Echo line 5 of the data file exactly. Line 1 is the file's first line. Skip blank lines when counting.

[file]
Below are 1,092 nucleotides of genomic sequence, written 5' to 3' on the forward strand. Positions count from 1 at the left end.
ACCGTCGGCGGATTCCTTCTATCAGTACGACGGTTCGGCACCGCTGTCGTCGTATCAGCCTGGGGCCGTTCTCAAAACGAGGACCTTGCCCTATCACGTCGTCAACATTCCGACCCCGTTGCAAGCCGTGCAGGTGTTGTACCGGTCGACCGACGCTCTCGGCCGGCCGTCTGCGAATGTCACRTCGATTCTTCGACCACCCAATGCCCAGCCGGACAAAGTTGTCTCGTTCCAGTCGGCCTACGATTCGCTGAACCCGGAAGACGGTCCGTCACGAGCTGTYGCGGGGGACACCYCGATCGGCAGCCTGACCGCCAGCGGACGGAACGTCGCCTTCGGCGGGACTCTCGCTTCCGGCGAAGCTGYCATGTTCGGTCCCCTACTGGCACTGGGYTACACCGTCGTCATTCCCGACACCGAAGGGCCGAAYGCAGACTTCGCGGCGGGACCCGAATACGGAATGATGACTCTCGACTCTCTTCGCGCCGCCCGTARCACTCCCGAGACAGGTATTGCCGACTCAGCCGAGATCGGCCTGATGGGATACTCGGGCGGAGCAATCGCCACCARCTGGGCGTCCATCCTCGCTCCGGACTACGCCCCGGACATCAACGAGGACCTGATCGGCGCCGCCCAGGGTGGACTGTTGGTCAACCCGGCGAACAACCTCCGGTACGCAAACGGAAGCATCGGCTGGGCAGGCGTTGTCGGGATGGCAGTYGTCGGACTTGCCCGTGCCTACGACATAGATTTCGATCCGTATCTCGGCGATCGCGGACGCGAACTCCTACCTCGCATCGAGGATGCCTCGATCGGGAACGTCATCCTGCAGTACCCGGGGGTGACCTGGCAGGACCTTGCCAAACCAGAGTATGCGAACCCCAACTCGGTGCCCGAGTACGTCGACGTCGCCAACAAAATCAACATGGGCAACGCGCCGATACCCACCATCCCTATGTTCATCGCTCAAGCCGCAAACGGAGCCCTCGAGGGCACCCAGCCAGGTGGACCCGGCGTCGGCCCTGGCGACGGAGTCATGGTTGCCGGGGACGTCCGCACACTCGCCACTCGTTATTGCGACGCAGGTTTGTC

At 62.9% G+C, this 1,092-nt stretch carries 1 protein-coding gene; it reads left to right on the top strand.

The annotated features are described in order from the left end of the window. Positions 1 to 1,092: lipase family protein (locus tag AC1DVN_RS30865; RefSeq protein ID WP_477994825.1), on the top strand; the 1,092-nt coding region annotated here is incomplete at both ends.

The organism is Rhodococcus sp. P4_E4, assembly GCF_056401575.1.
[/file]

The organism is Rhodococcus sp. P4_E4, assembly GCF_056401575.1.